Bee Numbers Game?
Early buyers of the “limited edition” Dodge Ram Rumble Bee are upset that production numbers seem to have exceeded 3700 units, a number they believed would be the limit when they purchased their trucks.
The Rumble Bee is a $2600 option on top of a Hemi-powered Ram SLT that includes graphics emulating the Super Bee muscle car from the ‘60s, a hood scoop and a sequentially numbered dash plaque. Owners following the controversy say they have seen 2004 models with dash plaques sporting numbers over 4800. Dodge then started numbering the 2005 dash plaques with “Second Swam.” Again, owners say they have seen these plaques with numbers over 5000. A quick Internet check of Dodge dealers across the country shows numerous Rumble Bees were still available for sale in mid-February 2005 (when this story was written), a full year after they went into production. The Rumble Bee promotion was still running on the official Dodge Web site at that time, as well.
Dodge won’t comment on the matter, except to say that the automaker doesn’t discuss production volumes. But references to the limited edition 3700 limit have been traced directly to the Dodge offices. At least one dealer used the 3700 limit in a newspaper advertisement. Some Rumble Bee owners say they saw the 3700 limit on the official Dodge Web site when they were shopping for their truck, but none so far have made a printout or record of the sighting available to PickupTruck.com (PUTC).
Rumble Bee owners also say they queried Dodge customer service representatives, and it appears conflicting answers were returned. One reply said that just over 3700 vehicles were made for 2004 model year while another admitted an initial plan of 3700 but that the company “reserves the right to produce additional vehicles as related to market demand.”
Adding even more confusion to the matter, a top Dodge executive said, “We didn’t,” when asked by a PUTC editor about running production over 3700. That executive also said Dodge “built exactly what we said we were going to build.” But when Dodge officials are asked now what that number is and when it was disclosed, the answer is that the company doesn’t comment on production volume. In fact, a Dodge wouldn’t even offer the company’s definition of “limited edition” vehicle when asked by PUTC.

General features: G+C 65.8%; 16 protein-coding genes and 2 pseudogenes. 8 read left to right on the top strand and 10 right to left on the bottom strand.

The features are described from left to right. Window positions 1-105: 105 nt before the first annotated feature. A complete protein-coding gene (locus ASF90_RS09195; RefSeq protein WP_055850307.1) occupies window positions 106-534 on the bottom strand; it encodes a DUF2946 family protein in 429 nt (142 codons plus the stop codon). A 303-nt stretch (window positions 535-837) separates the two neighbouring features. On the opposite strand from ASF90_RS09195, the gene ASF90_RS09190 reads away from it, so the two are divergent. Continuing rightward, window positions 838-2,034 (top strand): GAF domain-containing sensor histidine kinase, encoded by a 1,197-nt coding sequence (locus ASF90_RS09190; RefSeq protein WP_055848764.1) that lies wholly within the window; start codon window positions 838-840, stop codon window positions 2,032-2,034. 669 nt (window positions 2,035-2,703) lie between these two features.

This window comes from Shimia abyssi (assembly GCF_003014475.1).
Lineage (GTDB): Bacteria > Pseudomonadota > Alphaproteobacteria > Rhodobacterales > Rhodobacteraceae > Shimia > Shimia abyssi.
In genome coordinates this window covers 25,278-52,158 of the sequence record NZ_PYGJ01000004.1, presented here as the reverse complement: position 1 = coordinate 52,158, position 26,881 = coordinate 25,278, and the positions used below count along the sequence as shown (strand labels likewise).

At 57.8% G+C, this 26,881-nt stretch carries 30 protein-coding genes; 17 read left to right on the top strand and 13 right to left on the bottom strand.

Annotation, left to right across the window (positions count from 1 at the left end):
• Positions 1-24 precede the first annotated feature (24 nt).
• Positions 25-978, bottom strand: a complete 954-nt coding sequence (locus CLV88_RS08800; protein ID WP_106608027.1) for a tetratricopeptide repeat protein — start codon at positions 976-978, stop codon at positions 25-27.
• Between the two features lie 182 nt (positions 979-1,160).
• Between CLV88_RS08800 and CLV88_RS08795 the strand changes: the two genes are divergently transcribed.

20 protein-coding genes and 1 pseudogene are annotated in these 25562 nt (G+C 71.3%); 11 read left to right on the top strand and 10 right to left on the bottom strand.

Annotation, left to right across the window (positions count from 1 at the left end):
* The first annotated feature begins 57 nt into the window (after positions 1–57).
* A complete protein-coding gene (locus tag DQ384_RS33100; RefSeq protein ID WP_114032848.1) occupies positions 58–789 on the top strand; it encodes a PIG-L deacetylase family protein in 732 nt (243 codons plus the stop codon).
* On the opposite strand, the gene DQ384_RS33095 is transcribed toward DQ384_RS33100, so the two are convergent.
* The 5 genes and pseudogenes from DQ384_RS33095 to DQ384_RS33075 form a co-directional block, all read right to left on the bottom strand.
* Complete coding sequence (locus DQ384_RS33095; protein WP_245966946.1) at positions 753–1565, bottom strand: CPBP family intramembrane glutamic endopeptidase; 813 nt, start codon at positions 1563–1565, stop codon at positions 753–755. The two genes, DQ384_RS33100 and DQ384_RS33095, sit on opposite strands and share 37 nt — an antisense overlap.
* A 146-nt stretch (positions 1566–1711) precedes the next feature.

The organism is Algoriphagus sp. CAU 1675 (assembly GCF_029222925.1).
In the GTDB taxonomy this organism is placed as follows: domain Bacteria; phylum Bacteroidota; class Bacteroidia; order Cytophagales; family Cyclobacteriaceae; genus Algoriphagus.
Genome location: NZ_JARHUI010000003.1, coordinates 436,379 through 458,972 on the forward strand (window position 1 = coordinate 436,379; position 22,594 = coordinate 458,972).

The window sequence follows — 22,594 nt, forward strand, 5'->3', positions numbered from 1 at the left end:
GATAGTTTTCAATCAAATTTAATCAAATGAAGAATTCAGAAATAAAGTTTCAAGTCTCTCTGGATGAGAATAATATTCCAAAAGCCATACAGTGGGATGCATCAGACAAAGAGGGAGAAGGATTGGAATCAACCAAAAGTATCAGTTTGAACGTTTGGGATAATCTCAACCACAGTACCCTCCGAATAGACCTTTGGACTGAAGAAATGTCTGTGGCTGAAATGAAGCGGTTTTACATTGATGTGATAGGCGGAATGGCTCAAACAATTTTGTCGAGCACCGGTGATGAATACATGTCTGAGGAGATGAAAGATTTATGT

Many Rumble Bee owners, especially those with 2004 models numbered under 3700, have voiced their opinions on RumbleBee.org, (www.rumblebee.org) a Web forum open to Rumble Bee owners and fans to show off their trucks and discuss issues. Most of the forum topics are dedicated to modifications, upkeep, classifieds, shows and other general subject matter. But there have been angry threads over the production number issue and even a call to involve lawyers, consumer protection groups and states’ attorneys general.
Robin Lancaster—a 31-year-old from North Carolina who has owned numerous high-profile Dodge products—was one of the first buyers of a Rumble Bee. He scored #163 and is so loyal to his new truck that he became a moderator on RumbleBee.org. He says he first became aware of the 3700 limit through dealer ads, the Internet and correspondence with DaimlerChrysler customer service. Lancaster says he already had a 2003 Quad Cab but was attracted to the Rumble Bee’s color, body styling and sporty attitude. He says the 3700 limit came up during dealer negotiations and that the dealer was “not eager to work on the price because it was such a limited edition.” Lancaster paid near sticker but did receive a Dodge cash rebate.